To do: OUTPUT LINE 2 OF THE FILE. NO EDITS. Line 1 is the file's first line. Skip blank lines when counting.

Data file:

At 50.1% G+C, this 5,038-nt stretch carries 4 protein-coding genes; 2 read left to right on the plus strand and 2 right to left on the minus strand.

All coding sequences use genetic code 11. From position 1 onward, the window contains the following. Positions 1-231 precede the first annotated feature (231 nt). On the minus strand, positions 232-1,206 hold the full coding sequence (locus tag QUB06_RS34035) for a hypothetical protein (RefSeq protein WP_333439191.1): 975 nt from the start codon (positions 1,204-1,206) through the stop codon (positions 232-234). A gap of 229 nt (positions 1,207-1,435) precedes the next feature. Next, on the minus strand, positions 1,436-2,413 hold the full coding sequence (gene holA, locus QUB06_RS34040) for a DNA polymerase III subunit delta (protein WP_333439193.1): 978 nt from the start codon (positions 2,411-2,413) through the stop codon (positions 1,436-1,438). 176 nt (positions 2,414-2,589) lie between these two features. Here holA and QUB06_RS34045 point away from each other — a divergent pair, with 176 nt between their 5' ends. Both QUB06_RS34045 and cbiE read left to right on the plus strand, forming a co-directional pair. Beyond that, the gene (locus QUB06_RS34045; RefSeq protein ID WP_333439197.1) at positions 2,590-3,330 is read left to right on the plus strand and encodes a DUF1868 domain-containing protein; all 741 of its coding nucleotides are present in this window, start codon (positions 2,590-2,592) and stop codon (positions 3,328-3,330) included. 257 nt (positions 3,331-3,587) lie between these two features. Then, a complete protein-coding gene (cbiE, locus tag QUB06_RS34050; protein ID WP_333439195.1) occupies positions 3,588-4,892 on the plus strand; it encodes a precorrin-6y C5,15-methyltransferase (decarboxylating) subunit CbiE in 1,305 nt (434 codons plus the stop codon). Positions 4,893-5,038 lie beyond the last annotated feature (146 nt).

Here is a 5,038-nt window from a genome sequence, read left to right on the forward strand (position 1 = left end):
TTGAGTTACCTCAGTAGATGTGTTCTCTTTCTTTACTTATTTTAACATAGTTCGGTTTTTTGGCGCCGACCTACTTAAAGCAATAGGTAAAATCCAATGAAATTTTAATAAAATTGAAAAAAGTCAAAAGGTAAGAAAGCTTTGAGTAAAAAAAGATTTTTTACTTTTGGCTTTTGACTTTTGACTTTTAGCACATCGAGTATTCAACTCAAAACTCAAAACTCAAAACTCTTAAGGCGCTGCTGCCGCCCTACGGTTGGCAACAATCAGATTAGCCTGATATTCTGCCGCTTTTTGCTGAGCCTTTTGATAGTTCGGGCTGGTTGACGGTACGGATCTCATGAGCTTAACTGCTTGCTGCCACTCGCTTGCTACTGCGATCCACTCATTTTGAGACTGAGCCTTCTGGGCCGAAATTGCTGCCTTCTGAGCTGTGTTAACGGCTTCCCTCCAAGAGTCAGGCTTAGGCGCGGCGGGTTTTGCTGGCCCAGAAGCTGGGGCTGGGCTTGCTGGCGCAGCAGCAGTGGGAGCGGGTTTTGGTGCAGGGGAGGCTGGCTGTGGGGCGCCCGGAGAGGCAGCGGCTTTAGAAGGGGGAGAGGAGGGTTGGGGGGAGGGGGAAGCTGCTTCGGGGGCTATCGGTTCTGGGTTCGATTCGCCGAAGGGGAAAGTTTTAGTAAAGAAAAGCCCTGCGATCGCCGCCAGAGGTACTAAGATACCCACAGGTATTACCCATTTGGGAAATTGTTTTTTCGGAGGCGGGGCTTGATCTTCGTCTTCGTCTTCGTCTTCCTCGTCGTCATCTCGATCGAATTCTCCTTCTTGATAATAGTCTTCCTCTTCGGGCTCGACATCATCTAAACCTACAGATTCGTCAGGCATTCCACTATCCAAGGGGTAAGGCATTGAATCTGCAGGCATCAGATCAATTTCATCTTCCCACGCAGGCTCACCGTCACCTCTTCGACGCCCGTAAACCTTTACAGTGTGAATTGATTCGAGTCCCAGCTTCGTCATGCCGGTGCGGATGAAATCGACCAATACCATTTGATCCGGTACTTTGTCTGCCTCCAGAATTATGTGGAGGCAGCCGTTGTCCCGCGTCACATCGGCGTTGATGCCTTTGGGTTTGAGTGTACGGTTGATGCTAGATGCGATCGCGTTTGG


All coding sequences use genetic code 11. From position 1 onward, the window contains the following. Positions 1-231 precede the first annotated feature (231 nt). On the minus strand, positions 232-1,206 hold the full coding sequence (locus tag QUB06_RS34035) for a hypothetical protein (RefSeq protein WP_333439191.1): 975 nt from the start codon (positions 1,204-1,206) through the stop codon (positions 232-234). A gap of 229 nt (positions 1,207-1,435) precedes the next feature. Next, on the minus strand, positions 1,436-2,413 hold the full coding sequence (gene holA, locus QUB06_RS34040) for a DNA polymerase III subunit delta (protein WP_333439193.1): 978 nt from the start codon (positions 2,411-2,413) through the stop codon (positions 1,436-1,438). 176 nt (positions 2,414-2,589) lie between these two features. Here holA and QUB06_RS34045 point away from each other — a divergent pair, with 176 nt between their 5' ends. Both QUB06_RS34045 and cbiE read left to right on the plus strand, forming a co-directional pair. Beyond that, the gene (locus QUB06_RS34045; RefSeq protein ID WP_333439197.1) at positions 2,590-3,330 is read left to right on the plus strand and encodes a DUF1868 domain-containing protein; all 741 of its coding nucleotides are present in this window, start codon (positions 2,590-2,592) and stop codon (positions 3,328-3,330) included. 257 nt (positions 3,331-3,587) lie between these two features. Then, a complete protein-coding gene (cbiE, locus tag QUB06_RS34050; protein ID WP_333439195.1) occupies positions 3,588-4,892 on the plus strand; it encodes a precorrin-6y C5,15-methyltransferase (decarboxylating) subunit CbiE in 1,305 nt (434 codons plus the stop codon). Positions 4,893-5,038 lie beyond the last annotated feature (146 nt).